February 26, 2014
Saturday Comics on a Wednesday? Why not? After all, new comics don’t come out on Saturday either.
The Brave and the Bold 197 (1983), written by Alan Brennert, is one of my favorite Batman comics. With all of the changes in DC continuity over the last few years (OK, decades) this story is way, way out of continuity, but at one time it filled in an important part of DCU history. This is a tale of the Earth 2 Batman. Earth 2 was once the home of the Justice Society, as well as older versions of Batman and Superman. This was also the exclusive home of Huntress and Power Girl. This story tells of an older Batman, nearing retirement, and how he fell in love with and married Selina Kyle, Catwoman. The story is so good it was even reprinted in a volume of the Greatest Batman Stories Ever Told. Regardless of whether or not it fits into the current New 52 era, this issue is great reading and worth if for the Joe Staton art. For some reason it has been going up in value. You can’t find an issue on eBay for less than $10. But if you are a comics or Batman fan, this issue is worth it.
If you prefer, for just a little more, you can get the hardcover collection that contains this story and a few more, but be warned, you’ll be missing out, since there is a very slight (but interesting) change to the artwork.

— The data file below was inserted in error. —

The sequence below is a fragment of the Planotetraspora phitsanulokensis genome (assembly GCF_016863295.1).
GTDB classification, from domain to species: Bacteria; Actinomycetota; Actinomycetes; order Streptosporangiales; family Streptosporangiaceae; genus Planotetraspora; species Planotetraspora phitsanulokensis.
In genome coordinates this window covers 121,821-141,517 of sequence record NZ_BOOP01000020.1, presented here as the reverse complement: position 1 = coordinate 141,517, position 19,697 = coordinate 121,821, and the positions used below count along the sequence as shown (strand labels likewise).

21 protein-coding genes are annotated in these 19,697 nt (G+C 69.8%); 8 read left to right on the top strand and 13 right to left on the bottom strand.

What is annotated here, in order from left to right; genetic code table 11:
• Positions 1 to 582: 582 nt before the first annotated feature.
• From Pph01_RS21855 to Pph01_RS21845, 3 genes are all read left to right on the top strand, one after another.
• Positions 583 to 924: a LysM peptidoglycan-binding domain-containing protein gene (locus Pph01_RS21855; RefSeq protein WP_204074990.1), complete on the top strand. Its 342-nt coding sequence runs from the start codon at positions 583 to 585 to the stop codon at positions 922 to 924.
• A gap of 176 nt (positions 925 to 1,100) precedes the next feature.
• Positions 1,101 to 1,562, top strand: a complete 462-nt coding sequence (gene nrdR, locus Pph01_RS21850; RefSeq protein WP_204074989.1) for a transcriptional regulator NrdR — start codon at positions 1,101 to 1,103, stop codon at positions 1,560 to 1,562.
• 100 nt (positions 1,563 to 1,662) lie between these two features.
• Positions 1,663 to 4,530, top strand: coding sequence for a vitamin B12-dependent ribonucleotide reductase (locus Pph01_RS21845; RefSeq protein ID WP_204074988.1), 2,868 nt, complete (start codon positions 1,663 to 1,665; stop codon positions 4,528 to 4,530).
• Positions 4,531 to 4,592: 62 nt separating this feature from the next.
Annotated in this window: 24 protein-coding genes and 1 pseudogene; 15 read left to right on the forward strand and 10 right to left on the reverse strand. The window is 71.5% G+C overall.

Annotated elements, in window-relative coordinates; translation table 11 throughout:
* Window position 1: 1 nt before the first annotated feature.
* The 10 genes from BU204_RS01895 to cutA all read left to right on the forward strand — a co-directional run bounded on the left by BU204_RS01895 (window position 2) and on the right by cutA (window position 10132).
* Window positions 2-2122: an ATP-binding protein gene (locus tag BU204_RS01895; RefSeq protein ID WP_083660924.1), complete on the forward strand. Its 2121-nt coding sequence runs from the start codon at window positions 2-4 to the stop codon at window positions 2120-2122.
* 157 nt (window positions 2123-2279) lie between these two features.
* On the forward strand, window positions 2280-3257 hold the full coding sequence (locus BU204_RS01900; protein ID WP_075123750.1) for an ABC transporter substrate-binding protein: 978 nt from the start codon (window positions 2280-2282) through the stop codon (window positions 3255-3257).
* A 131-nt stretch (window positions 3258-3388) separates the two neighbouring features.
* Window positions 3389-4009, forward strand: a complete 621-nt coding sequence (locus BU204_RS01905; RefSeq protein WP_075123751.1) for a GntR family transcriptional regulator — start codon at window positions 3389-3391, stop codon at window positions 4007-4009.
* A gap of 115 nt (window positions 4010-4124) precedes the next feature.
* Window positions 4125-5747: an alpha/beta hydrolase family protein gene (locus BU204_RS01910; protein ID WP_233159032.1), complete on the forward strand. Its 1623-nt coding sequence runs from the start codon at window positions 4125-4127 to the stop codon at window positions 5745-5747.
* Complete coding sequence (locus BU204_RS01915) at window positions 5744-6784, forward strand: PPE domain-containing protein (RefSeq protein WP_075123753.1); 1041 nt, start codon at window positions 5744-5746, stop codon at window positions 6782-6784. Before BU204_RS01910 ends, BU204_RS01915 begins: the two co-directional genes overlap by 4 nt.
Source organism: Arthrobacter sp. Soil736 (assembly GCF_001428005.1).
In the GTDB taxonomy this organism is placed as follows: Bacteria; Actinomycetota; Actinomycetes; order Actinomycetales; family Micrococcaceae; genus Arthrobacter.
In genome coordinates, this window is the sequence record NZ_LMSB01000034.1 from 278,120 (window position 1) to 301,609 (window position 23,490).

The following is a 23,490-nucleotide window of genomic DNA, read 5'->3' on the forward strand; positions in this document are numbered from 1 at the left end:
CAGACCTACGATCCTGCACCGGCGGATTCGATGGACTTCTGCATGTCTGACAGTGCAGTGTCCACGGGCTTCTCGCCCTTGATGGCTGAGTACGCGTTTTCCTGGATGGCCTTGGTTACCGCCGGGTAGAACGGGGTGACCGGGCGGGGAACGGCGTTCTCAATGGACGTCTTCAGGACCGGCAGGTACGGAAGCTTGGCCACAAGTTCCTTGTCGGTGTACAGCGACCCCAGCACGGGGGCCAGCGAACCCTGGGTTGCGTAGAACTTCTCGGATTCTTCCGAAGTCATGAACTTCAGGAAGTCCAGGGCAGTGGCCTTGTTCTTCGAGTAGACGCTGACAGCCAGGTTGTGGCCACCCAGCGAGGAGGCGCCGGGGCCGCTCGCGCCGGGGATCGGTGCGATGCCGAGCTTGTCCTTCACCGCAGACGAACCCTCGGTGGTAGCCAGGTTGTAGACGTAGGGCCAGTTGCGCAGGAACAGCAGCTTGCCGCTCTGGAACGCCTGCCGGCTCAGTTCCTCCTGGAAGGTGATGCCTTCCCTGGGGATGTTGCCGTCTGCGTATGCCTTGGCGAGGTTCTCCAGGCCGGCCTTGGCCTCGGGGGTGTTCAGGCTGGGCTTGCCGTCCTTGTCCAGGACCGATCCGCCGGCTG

Joe Staton inserted a joke into the splash page. He never expected it to get printed. He fully expected the editor to catch it, have a laugh, and take it out. But it somehow made it into print.
See it? Staton put in a pedophile joke, right there on the shoebox.
I don’t see how the editor missed it. I’ve had this issue for years and I spotted it long ago. But I never knew the story behind it before and luckily, Comic Book Resources already got to the bottom of it. Via CBR, here is the explanation from Joe Staton himself:
Actually I think the label was more “PED-ophile”. Commission Gordon was holding a shoe box and at the time I thought is was funny that you might see “pedophile” as meaning “foot lover,” not a good pun, but not such a bad name for a shoe company.
Anyway, I put it in, but back then, DC had a pretty tight editorial process so stupid jokes and personal bits were normally caught and properly disposed of. Unfortunately, not in this case. My stupid joke was actually inked and even printed. Most people seemed not have even noticed it, but it looked tacky.
Later when editor Mark Waid told me that the story was going to be in a collection, I asked him to erase the label and he was happy to do so. It was my stupid joke and I’m very grateful to Mark for letting me set it right, especially since this was one of my best jobs, on one of the very best scripts that ever came to me, with one of the very best inking jobs I ever got.
Thanks for letting me clear that up.